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"I think it's possible but I think it's very unlikely," Schiff said after a classified intelligence briefing. "Given the number of Americans who still need to be evacuated, the number of [Special Immigrant Visas], the number of others who are members of the Afghan press, civil society leaders, women leaders. It's hard for me to imagine all of that can be accomplished between now and the end of the month," he continued. "It's hard for me to see that being complete by the end of the month," Schiff added later. The crisis in Afghanistan has worsened by the day as some Americans are reportedly being beaten by Taliban militants as they try to make their way to the airport in Kabul in an attempt to escape the country. White House press secretary Jen Psaki angrily denied that Americans had been "stranded" in Afghanistan but videos and reports on social media continued to undermine that claim. The Taliban on Monday warned President Joe Biden that there would be serious consequences if he ordered troops to stay in Afghanistan beyond the deadline. Schiff expressed his worry that the airport was an attractive target for other terrorist groups. "I think the threat to the airport is very real and very substantial and this has been a concern of mine for, for some days now that this would make a very attractive target for ISIS," he added. He also appeared to support the claim from Biden that nobody expected the Afghan government to fall so quickly to the Taliban. "The intelligence agencies assessments of the Afghan government's ability to maintain itself became increasingly pessimistic over the course of the last six months," said Schiff. "And there were any number of warnings that the Taliban might take over," he added. "And some that included the potential of a very rapid takeover. At the same time, though, I think it's also fair to say that no one predicted such a rapid collapse, a rapid and complete collapse of Afghan government and forces." He went on to say that there will be many meetings to investigate the intelligence that led to the unexpectedly quick fall of Afghanistan into the hands of the Taliban. Defense Secretary Lloyd Austin said that the U.S. evacuated 10,400 personnel out of Afghanistan on Sunday, and another 5,900 people on the same day. Here are the comments from Rep. Schiff:

 Los Angeles Times opinion columnist Jean Guerrero was inundated with criticism as many Twitter users took issue with her use of the word "Latinxs" in a tweet on Sunday.\

"Democratic outreach to Latino voters on the California recall election is not working. I've been speaking to young Latinxs and almost none of them have any idea what is going on. This is really, really bad," Guerrero tweeted.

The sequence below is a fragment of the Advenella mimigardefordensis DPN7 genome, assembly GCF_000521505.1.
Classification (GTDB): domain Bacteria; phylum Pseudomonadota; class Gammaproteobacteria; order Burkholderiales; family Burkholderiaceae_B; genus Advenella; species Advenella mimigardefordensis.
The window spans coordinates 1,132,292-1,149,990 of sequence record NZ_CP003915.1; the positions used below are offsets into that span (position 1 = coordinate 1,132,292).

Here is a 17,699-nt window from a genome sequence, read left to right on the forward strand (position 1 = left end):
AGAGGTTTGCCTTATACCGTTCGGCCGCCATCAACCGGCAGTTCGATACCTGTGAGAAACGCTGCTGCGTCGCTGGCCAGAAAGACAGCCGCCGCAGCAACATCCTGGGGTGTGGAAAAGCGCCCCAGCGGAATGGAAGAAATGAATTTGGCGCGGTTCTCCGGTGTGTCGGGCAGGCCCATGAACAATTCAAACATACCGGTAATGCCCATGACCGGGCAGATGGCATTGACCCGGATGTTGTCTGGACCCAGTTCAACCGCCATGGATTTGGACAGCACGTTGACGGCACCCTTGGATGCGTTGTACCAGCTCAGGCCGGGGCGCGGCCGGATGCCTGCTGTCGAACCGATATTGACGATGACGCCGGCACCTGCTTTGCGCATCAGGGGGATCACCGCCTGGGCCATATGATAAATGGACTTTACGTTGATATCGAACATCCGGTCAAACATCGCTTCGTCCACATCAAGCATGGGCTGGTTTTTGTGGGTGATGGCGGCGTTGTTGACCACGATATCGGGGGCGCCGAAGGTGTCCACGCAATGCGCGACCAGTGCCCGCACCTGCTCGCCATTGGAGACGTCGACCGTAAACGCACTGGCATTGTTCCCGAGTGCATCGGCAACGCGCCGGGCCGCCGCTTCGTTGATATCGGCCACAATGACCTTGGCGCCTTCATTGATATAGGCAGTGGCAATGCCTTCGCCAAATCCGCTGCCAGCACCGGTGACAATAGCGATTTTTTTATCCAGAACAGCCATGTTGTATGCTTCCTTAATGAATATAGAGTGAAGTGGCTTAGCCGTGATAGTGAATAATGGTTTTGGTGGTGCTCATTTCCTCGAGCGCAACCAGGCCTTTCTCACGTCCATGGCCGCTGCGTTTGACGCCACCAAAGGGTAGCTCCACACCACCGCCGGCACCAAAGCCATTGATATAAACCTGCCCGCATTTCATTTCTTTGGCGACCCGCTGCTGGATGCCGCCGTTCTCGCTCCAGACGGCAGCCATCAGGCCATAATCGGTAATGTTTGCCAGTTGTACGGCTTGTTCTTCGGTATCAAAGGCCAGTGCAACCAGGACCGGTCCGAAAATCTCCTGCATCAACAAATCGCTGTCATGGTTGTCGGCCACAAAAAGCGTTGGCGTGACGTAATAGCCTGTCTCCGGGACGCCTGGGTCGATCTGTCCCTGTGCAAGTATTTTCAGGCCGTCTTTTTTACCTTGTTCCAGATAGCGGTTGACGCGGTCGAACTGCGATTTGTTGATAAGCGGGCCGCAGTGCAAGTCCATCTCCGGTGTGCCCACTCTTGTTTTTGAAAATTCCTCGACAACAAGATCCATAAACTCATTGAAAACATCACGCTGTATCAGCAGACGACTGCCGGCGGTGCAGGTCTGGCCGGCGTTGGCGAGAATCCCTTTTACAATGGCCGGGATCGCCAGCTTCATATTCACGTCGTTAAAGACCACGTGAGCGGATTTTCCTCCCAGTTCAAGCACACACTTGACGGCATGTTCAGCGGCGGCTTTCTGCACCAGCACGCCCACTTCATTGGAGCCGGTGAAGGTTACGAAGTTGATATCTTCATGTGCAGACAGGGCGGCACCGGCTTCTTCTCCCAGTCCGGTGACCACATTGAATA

Merriam-Webster.com says "Latinx" is a word "used as a gender-neutral alternative to Latino or Latina."

Many on Twitter pounced on Guerrero's utilization of the term.

"First of all we don't like to be called Latinxs. Be a little more careful of the words you use," one tweet stated.

"Stop calling us Latinx. We don't want to be called that. It just shows how out of touch with the Hispanic community you are. Just stop!" another tweet said.

"First, don't call us Latinx. Second, don't call us Latinx, period. And you wonder why you're turning us off," tweeted Beatrice Cardenas, whose Twitter bio describes her as a "Congressional Candidate for CA-27." According to Ballotpedia, Cardenas is a Republican who lost in a nonpartisan primary last year.

"If a political group uses the term 'Latinx,' it's a telltale sign that they're not in touch with Hispanic Americans," pollster Frank Luntz tweeted.

Pew Research Center said that "only 23% of U.S. adults who self-identify as Hispanic or Latino have heard of the term Latinx, and just 3% say they use it to describe themselves, according to a nationally representative, bilingual survey of U.S. Hispanic adults conducted in December 2019 by Pew Research Center."

According to a June 1-July 5 Gallup poll, when asked which term they thought should generally be utilized, only a small proportion of Hispanic adults living in the U.S. picked LatinX.

"Most Hispanic adults (57%) say it does not matter to them which term is used, though nearly one in four (23%) prefer 'Hispanic' and 15% prefer 'Latino.' Few expressed a preference for 'Latinx' (4%)," according to Gallup.

"I've never faced such a tidal wave of right-wing hysteria as for using the word "Latinx" this afternoon," Guerrero tweeted.

California Gov. Gavin Newsom is facing a Sept. 14 recall election in the Golden State. If a majority of voters decide to remove Newsom from office, he will be ousted more than a year before his term is slated to conclude.

On the ballot, voters will indicate whether or not Newsom should be removed, and they will select from a list of candidates vying to replace him. If a majority cast their votes to oust Newsom from office, the candidate with the most votes will become the state's new governor.

In 2003, California voters successfully recalled Democratic Gov. Gray Davis and replaced him with Republican Arnold Schwarzenegger.

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